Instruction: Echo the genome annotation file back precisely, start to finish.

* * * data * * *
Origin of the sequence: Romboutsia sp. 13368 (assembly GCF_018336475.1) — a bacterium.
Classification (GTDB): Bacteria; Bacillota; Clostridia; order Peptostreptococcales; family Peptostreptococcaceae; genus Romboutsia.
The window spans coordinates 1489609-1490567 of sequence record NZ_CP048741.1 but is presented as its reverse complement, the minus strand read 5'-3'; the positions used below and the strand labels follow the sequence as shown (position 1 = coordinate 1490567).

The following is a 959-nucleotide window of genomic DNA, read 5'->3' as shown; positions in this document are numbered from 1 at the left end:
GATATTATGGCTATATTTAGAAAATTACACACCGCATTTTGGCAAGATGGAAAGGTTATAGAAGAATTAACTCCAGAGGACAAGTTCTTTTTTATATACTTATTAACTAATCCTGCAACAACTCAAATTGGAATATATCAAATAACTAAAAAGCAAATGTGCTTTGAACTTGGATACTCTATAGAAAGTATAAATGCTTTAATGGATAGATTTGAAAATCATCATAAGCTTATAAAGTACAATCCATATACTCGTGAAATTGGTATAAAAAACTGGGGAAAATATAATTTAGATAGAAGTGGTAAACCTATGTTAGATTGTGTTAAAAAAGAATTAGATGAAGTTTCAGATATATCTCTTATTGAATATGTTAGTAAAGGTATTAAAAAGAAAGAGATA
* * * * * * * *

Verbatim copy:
Origin of the sequence: Romboutsia sp. 13368 (assembly GCF_018336475.1) — a bacterium.
Classification (GTDB): Bacteria; Bacillota; Clostridia; order Peptostreptococcales; family Peptostreptococcaceae; genus Romboutsia.
The window spans coordinates 1489609-1490567 of sequence record NZ_CP048741.1 but is presented as its reverse complement, the minus strand read 5'-3'; the positions used below and the strand labels follow the sequence as shown (position 1 = coordinate 1490567).

The following is a 959-nucleotide window of genomic DNA, read 5'->3' as shown; positions in this document are numbered from 1 at the left end:
GATATTATGGCTATATTTAGAAAATTACACACCGCATTTTGGCAAGATGGAAAGGTTATAGAAGAATTAACTCCAGAGGACAAGTTCTTTTTTATATACTTATTAACTAATCCTGCAACAACTCAAATTGGAATATATCAAATAACTAAAAAGCAAATGTGCTTTGAACTTGGATACTCTATAGAAAGTATAAATGCTTTAATGGATAGATTTGAAAATCATCATAAGCTTATAAAGTACAATCCATATACTCGTGAAATTGGTATAAAAAACTGGGGAAAATATAATTTAGATAGAAGTGGTAAACCTATGTTAGATTGTGTTAAAAAAGAATTAGATGAAGTTTCAGATATATCTCTTATTGAATATGTTAGTAAAGGTATTAAAAAGAAAGAGATA